miguel-salgado-160276EU Regulation no. 2015/2424, entered into force on March 23, 2016, introduced a number of changes to the European trademark regime.

Among them, the amended regulation provides for the abolition of the graphic representation requirement. This implies that, as of October 1, 2017, signs may be represented in any suitable form, using the available technology, provided that the representation is clear, precise, autonomous, easily accessible, intelligible, durable and objective.

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Who owns the equity? Investment property ownership when relationships break down

The thorny issue of a couple’s beneficial interests in a jointly owned property following relationship breakdown has once again been examined by the court, this time relating to a Privy Council decision on appeal from the Bahamian Court of Appeal.  The case concerned the relationship between Mr Marr and Mr Collie, who together had jointly purchased several properties over the years in the Bahamas during their 17 year relationship.

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ILN Today Post

Sandra Krumbein Appointed to the Condominium and Planned Development Certification Review Course Committee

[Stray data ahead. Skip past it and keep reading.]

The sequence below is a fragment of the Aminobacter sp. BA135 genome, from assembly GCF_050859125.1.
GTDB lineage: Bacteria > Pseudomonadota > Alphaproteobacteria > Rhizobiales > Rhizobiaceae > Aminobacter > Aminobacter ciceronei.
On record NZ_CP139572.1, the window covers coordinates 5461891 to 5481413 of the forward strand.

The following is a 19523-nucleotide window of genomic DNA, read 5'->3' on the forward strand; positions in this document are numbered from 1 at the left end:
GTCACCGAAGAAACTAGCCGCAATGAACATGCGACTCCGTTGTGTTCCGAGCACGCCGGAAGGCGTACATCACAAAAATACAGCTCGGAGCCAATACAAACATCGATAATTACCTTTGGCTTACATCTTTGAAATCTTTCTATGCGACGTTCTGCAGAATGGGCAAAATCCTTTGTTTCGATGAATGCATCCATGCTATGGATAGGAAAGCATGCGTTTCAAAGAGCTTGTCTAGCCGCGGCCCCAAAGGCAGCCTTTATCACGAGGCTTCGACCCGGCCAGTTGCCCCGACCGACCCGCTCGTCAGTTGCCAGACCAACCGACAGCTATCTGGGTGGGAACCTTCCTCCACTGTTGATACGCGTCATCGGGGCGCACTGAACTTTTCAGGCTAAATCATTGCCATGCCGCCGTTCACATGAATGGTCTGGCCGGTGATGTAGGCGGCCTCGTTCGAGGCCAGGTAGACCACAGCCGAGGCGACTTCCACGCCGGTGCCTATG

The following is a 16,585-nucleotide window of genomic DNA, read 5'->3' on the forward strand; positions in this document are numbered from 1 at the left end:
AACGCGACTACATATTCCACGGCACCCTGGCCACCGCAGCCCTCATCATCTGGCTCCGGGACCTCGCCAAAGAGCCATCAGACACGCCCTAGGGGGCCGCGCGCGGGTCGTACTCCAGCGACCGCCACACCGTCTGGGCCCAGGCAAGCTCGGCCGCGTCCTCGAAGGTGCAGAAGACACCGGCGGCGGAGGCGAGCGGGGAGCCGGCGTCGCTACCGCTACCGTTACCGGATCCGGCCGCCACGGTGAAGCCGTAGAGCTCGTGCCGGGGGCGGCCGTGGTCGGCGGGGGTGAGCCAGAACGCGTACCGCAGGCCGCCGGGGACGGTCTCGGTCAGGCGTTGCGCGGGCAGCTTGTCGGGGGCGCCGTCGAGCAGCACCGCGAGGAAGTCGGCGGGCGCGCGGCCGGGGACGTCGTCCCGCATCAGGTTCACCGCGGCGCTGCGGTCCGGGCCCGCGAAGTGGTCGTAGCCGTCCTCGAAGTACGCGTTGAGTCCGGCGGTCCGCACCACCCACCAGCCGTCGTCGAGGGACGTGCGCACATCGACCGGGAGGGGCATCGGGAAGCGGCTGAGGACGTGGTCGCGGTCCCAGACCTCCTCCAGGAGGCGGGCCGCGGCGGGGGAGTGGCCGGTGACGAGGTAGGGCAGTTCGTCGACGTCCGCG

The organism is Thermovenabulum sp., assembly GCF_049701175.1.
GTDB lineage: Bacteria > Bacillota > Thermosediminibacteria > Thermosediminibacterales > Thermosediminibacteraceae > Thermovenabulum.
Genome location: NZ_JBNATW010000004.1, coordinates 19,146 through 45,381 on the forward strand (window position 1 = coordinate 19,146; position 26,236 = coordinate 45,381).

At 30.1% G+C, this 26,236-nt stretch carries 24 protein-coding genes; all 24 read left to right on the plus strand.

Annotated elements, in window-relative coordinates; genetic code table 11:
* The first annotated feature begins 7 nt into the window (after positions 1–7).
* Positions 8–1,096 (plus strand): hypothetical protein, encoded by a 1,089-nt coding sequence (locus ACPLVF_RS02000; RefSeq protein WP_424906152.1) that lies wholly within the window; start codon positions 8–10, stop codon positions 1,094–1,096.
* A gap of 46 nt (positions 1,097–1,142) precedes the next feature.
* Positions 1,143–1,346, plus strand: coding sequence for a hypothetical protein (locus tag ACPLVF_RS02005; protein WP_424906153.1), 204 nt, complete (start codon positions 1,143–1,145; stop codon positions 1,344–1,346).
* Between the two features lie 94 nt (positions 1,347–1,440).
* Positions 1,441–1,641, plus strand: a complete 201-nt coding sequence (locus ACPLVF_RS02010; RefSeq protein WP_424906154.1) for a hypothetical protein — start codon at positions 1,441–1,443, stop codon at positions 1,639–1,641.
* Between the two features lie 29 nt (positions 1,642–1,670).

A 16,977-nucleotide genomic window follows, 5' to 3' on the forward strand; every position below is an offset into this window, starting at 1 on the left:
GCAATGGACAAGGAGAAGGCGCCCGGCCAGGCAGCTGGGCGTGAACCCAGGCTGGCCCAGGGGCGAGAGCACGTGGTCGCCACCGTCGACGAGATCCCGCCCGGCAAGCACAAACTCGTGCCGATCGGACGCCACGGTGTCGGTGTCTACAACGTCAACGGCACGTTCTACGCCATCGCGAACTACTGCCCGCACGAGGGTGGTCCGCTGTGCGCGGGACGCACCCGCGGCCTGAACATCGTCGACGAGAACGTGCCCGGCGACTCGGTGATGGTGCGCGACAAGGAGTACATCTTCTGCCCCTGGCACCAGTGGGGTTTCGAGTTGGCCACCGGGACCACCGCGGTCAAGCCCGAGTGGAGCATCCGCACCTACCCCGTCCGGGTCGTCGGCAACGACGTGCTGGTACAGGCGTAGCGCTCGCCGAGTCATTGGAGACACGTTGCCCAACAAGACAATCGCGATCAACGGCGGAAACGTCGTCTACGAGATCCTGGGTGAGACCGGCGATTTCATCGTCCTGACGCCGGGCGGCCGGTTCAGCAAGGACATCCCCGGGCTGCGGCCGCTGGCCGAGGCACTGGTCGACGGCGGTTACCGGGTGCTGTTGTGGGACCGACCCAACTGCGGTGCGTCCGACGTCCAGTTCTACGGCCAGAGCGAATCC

The Real Property Law Division of the Florida Bar recently appointed Sandra Krumbein as Co-Chair of the Condominium and Planned Development Certification Review Course Committee for the 2017-2018 Bar year. As an appointed leader of the Real Property Law Division, Sandra will also serve as a member of the Executive Council.

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ILN Today Post

Brendan Aloysius Barry Discusses Trump’s Rollback of U.S.-Cuban Policies

In an article published in the SunSentinel, partner Brendan Aloysius Barryexplains what President Donald Trump’s rollbacks of Obama Cuban policies mean for businesses. On June 16, Trump announced a revised travel policy that will ensure tighter enforcement including eliminating the “people to people” visits. Now visitors will need to travel through a licensed third-party travel provider to ensure their travel fits into the authorized categories. According to a study by Engage Cuba, rolling back the current policies will cost U.S. businesses and taxpayers up to $6.6 billion over the next four years and negatively impact 12,295 U.S. jobs.

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White House Nominates William Emanuel for the Second of Two Vacancies on the National Labor Relations Board

On Tuesday night, the President announced the nomination of William Emanuel, a long time management-side labor employment lawyer, to fill the last remaining vacancy on the five-member National Labor Relations Board.

As we noted in our earlier blog, last week the President announced the nomination of Marvin Kaplan, who currently serves as counsel at the Occupational Safety and Health Commission, to fill the other vacancy on the NLRB.